The information technology sector is often seen as a high-growth one, yet revenue growth estimates are on the low end heading into fourth-quarter earnings season. Here’s a look at what’s been going on in the tech sector ahead of company reports.
Normally the information technology sector is seen as a higher-growth one, but that doesn’t look to be the case this quarter around as Q4 earnings season gets underway.
As of Jan. 9 the blended revenue growth rate, a measure that includes analyst estimates and reported results, is just 1.7% year over year, according to Reuters data. That’s lagging every other sector except for utilities. Top-line results are expected to grow at a faster pace, with a blended earnings growth rate of 8.5% year over year, 7th out of 11 sectors. Granted, some of that has been attributed to certain tech companies being shifted to the newly formed communications services sector.
Matching the high-level data, a few of the biggest names in the space have warned of a sales slowdown. Apple (AAPL) is often looked to as a barometer for the tech sector due to its size and global reach and it flashed warning signs recently that its fiscal Q1, which ended December 29, wasn’t going to be what the company or analysts had hoped.
In an investor letter, CEO Tim Cook lowered AAPL’s revenue guidance for the quarter to $84 billion, 4.8% lower than last year’s results for the same quarter. Analysts had been expecting closer to $91 billion for the quarter and AAPL previously forecasted revenue in the range of $89 billion to $93 billion.
AAPL’s reasons for the lowered guidance read like a laundry list of the growing concerns that analysts have had about the broader tech sector. Cook cited challenges in emerging markets and said “we did not foresee the magnitude of the economic deceleration, particularly in Greater China,” while noting that more than 100% of the company’s year-over-year revenue decline occurred in that region. In addition, Cook pointed to increased consumer uncertainty in China amid heightened trade tensions between the U.S. and China.
Guidance updates like this can often weigh on sector sentiment until results from more companies are released or other data emerges.
Bouncing Back into Q4. The S&P Technology Select Sector Index (IXT) has been bouncing back after a rapid decline through the last few months of 2018. The macro environment has been filled with uncertainty and Q4 earnings might provide some hard data that could play a part in whether or not the sector can make a sustained breakout out of its recent downtrend. Chart source: thinkorswim® by TD Ameritrade. Not a recommendation. For illustrative purposes only. Past performance does not guarantee future results.
Ahead of the holidays, the Consumer Technology Association was forecasting that U.S. consumers would spend a record $96.1 billion on tech in the 2018 holiday season (October-December), good for a 3.4% year-over-year increase.
U.S. retail sales figures for December were supposed to be released by the Census Bureau today, but they have been delayed due to the shutdown, so the latest retail data is limited to November. Those results showed that U.S. retail sales had increased 4.2% compared to November 2017.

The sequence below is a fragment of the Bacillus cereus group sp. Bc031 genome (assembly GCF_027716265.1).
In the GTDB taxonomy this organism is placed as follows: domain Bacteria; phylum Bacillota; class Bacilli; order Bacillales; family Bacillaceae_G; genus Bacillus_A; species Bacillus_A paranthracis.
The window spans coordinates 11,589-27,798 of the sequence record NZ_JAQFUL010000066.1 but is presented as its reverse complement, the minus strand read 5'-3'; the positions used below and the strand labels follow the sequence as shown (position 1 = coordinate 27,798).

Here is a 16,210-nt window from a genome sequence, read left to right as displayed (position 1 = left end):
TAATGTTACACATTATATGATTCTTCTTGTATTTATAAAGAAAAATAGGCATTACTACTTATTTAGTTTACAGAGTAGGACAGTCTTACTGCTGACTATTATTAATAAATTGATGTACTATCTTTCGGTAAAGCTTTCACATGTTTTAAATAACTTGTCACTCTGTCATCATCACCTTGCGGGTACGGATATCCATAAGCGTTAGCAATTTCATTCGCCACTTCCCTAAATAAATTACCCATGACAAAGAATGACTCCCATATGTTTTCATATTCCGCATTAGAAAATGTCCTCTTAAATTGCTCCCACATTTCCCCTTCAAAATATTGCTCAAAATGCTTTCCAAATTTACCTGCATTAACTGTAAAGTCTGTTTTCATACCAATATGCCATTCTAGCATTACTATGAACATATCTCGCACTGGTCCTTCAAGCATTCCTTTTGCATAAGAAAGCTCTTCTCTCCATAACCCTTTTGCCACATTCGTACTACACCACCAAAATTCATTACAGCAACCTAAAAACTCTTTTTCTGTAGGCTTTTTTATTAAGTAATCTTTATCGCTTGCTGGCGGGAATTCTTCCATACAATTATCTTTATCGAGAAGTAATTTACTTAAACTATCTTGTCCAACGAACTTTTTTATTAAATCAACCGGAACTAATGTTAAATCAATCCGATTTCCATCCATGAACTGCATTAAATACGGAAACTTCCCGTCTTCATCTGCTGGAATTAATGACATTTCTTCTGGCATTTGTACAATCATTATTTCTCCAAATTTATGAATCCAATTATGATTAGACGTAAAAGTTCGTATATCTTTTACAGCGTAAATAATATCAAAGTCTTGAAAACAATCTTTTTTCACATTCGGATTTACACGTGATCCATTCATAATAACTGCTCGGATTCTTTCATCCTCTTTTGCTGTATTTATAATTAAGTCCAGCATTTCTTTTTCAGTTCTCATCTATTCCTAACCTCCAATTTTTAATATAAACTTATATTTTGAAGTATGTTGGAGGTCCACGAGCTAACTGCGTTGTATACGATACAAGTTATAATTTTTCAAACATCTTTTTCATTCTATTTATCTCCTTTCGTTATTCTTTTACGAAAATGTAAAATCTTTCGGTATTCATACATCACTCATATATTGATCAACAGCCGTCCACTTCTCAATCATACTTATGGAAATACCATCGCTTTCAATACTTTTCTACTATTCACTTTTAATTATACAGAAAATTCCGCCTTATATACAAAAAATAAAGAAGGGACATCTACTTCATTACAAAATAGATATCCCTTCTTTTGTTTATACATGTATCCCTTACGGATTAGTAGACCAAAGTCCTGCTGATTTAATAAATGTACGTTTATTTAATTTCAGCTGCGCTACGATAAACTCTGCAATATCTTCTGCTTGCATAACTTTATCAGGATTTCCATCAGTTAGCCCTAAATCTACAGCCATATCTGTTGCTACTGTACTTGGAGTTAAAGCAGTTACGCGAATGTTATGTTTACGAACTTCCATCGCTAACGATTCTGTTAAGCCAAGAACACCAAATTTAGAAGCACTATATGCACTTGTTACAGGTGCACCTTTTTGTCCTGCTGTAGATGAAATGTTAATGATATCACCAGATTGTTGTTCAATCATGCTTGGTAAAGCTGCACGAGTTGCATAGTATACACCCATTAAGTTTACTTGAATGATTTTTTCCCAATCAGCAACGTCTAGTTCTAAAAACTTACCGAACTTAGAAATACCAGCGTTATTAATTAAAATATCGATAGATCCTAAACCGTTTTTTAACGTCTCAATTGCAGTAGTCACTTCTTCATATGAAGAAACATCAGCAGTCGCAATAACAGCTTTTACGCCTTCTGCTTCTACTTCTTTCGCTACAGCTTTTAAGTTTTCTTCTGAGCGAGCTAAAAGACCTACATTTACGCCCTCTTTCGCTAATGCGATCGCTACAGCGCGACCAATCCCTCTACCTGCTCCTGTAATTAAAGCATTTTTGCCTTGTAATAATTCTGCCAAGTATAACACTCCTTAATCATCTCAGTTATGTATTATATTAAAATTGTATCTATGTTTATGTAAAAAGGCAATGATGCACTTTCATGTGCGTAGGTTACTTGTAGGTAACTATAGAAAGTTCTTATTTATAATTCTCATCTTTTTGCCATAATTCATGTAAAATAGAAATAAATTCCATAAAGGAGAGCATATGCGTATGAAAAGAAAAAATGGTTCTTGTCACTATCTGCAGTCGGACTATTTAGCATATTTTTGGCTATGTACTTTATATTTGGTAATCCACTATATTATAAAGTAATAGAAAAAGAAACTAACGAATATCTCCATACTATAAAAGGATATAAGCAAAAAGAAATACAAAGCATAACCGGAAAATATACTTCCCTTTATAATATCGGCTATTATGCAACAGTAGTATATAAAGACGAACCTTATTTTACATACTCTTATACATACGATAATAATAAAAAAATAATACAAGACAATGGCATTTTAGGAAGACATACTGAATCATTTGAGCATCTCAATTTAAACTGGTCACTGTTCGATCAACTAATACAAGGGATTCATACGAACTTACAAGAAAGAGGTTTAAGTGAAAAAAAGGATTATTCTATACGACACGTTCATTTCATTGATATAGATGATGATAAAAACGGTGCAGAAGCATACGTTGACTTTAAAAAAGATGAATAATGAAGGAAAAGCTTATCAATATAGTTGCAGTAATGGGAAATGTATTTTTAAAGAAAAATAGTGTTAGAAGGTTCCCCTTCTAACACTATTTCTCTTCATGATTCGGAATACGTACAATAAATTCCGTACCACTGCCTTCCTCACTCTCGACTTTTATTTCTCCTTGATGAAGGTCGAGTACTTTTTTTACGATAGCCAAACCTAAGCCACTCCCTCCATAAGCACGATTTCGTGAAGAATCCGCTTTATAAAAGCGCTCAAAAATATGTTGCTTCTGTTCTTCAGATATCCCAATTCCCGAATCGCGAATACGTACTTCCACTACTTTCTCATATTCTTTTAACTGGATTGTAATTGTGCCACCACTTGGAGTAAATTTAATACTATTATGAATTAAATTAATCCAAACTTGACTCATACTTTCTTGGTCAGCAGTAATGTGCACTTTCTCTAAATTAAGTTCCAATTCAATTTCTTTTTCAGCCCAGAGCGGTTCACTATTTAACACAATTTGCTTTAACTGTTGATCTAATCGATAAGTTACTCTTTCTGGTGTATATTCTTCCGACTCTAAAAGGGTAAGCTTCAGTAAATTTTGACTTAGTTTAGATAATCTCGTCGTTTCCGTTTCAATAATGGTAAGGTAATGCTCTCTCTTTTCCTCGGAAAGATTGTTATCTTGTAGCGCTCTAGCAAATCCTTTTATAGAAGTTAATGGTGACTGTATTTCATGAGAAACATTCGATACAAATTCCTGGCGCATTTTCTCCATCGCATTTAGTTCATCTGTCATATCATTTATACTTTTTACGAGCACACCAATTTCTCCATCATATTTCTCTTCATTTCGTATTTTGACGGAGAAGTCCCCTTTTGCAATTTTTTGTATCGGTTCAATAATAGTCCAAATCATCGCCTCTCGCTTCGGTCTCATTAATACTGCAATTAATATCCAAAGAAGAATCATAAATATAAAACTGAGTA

Over the holidays, there were some positive reports regarding consumer spending. Adobe Analytics reported that Cyber Monday was the biggest U.S. online shopping day ever, with consumers spending $7.9 billion overall. According to Adobe’s report, Take-Two Interactive’s (TTWO) Red Dead Redemption 2 video game, Nintendo’s (NTDOY) Switch console, and Dell and Apple (AAPL) laptops were some of the top-selling items.
For consumer-focused tech companies that generate a large portion of their sales during the holiday season, this quarter’s results are likely to be particularly important as they enter the slower time of the year.
PayPal (PYPL) is a stock you might expect to find in the S&P Technology Select Sector Index (IXT). Mastercard (MA) and Visa (V), on the other hand, you might not. Regardless, stocks in the digital payments space had a banner year relative to the broader market. PYPL ended 2018 with a 13.88% return, while V and MA put up 15.22% and 24.19% increases. One of the biggest performers in digital payments was Square (SQ) with a 55% return, despite pulling back $45 from its October high of $101.15.
As cash usage decreases in many markets globally and some retailers go cashless, the digital payments space has been eyed by many analysts as one that could continue to grow for some time. Non-cash transactions are expected to grow at a 12.7% compound annual growth rate (CAGR) from 2016 to 2021, with emerging markets growing at a 21.6% rate, according to a 2018 report from Capgemini and BNP Paribas.
Even though analysts appear to be widely optimistic about the space, an overriding concern is valuation and that some companies will likely need to execute flawlessly to deliver on investor expectations. For example, forward P/E ratios for the companies mentioned above can vary from 26 to 90 today.
At the same time, any attractive market brings competition. Not only are companies like Amazon (AMZN), Facebook (FB), Alibaba (BABA) and Alphabet (GOOG, GOOGL) pursuing opportunities in the space, regional players like StoneCo (STNE) and Pagseguro (PAGS) abound as well.
The companies below cover most of the major constituents of the communications services sector and when they’re scheduled to report earnings:
Others, like Nvidia (NVDA), Advanced Micro Devices (AMD) and Salesforce (CRM), have yet to confirm their official reporting dates. Typically, many of the tech company reports fall in early to mid-February.
As Q4 earnings season gets underway, make sure to follow Earnings Reports on the Ticker Tape for what might be expected from major company reports. And keep an eye on the Daily Market Update for a rundown on what’s moving markets each day.
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